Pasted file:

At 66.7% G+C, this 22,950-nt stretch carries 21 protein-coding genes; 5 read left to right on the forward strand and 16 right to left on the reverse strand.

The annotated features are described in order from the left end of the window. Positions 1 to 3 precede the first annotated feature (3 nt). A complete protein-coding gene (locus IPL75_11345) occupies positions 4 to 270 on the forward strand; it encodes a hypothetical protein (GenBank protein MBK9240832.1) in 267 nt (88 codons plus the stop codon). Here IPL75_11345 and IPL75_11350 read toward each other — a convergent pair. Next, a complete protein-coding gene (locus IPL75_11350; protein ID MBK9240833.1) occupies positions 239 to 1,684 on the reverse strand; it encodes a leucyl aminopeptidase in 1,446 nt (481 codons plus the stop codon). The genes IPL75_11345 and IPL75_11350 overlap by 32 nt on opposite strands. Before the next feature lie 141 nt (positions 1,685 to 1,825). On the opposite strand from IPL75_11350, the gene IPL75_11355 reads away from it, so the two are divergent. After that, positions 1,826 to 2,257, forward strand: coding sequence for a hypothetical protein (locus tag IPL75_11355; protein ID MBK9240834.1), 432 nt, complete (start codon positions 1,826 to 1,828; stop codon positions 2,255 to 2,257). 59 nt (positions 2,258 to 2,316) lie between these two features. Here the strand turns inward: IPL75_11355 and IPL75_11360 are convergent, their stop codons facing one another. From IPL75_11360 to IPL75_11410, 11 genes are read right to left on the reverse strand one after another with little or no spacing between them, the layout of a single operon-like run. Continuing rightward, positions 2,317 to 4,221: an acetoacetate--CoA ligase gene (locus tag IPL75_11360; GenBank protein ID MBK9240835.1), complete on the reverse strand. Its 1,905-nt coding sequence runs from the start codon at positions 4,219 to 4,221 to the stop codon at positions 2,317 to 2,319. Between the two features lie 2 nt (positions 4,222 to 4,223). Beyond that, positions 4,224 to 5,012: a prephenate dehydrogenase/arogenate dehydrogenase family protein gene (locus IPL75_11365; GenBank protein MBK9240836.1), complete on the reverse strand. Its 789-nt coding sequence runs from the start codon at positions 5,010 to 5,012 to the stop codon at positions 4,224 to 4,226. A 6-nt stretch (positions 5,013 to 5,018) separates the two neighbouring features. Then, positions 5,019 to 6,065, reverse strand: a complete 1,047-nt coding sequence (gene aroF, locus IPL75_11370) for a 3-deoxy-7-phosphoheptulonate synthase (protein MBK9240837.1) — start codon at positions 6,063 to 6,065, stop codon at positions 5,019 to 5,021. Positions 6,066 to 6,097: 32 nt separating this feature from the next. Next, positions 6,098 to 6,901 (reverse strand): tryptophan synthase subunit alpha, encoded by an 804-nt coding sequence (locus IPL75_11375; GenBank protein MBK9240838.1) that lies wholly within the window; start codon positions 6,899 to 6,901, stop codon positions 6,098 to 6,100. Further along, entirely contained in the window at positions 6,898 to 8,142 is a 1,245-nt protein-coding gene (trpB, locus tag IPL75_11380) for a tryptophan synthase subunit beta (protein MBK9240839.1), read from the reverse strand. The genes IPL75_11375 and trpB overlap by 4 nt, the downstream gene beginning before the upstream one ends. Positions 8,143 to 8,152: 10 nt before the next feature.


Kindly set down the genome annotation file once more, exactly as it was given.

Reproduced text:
At 66.7% G+C, this 22,950-nt stretch carries 21 protein-coding genes; 5 read left to right on the forward strand and 16 right to left on the reverse strand.

The annotated features are described in order from the left end of the window. Positions 1 to 3 precede the first annotated feature (3 nt). A complete protein-coding gene (locus IPL75_11345) occupies positions 4 to 270 on the forward strand; it encodes a hypothetical protein (GenBank protein MBK9240832.1) in 267 nt (88 codons plus the stop codon). Here IPL75_11345 and IPL75_11350 read toward each other — a convergent pair. Next, a complete protein-coding gene (locus IPL75_11350; protein ID MBK9240833.1) occupies positions 239 to 1,684 on the reverse strand; it encodes a leucyl aminopeptidase in 1,446 nt (481 codons plus the stop codon). The genes IPL75_11345 and IPL75_11350 overlap by 32 nt on opposite strands. Before the next feature lie 141 nt (positions 1,685 to 1,825). On the opposite strand from IPL75_11350, the gene IPL75_11355 reads away from it, so the two are divergent. After that, positions 1,826 to 2,257, forward strand: coding sequence for a hypothetical protein (locus tag IPL75_11355; protein ID MBK9240834.1), 432 nt, complete (start codon positions 1,826 to 1,828; stop codon positions 2,255 to 2,257). 59 nt (positions 2,258 to 2,316) lie between these two features. Here the strand turns inward: IPL75_11355 and IPL75_11360 are convergent, their stop codons facing one another. From IPL75_11360 to IPL75_11410, 11 genes are read right to left on the reverse strand one after another with little or no spacing between them, the layout of a single operon-like run. Continuing rightward, positions 2,317 to 4,221: an acetoacetate--CoA ligase gene (locus tag IPL75_11360; GenBank protein ID MBK9240835.1), complete on the reverse strand. Its 1,905-nt coding sequence runs from the start codon at positions 4,219 to 4,221 to the stop codon at positions 2,317 to 2,319. Between the two features lie 2 nt (positions 4,222 to 4,223). Beyond that, positions 4,224 to 5,012: a prephenate dehydrogenase/arogenate dehydrogenase family protein gene (locus IPL75_11365; GenBank protein MBK9240836.1), complete on the reverse strand. Its 789-nt coding sequence runs from the start codon at positions 5,010 to 5,012 to the stop codon at positions 4,224 to 4,226. A 6-nt stretch (positions 5,013 to 5,018) separates the two neighbouring features. Then, positions 5,019 to 6,065, reverse strand: a complete 1,047-nt coding sequence (gene aroF, locus IPL75_11370) for a 3-deoxy-7-phosphoheptulonate synthase (protein MBK9240837.1) — start codon at positions 6,063 to 6,065, stop codon at positions 5,019 to 5,021. Positions 6,066 to 6,097: 32 nt separating this feature from the next. Next, positions 6,098 to 6,901 (reverse strand): tryptophan synthase subunit alpha, encoded by an 804-nt coding sequence (locus IPL75_11375; GenBank protein MBK9240838.1) that lies wholly within the window; start codon positions 6,899 to 6,901, stop codon positions 6,098 to 6,100. Further along, entirely contained in the window at positions 6,898 to 8,142 is a 1,245-nt protein-coding gene (trpB, locus tag IPL75_11380) for a tryptophan synthase subunit beta (protein MBK9240839.1), read from the reverse strand. The genes IPL75_11375 and trpB overlap by 4 nt, the downstream gene beginning before the upstream one ends. Positions 8,143 to 8,152: 10 nt before the next feature.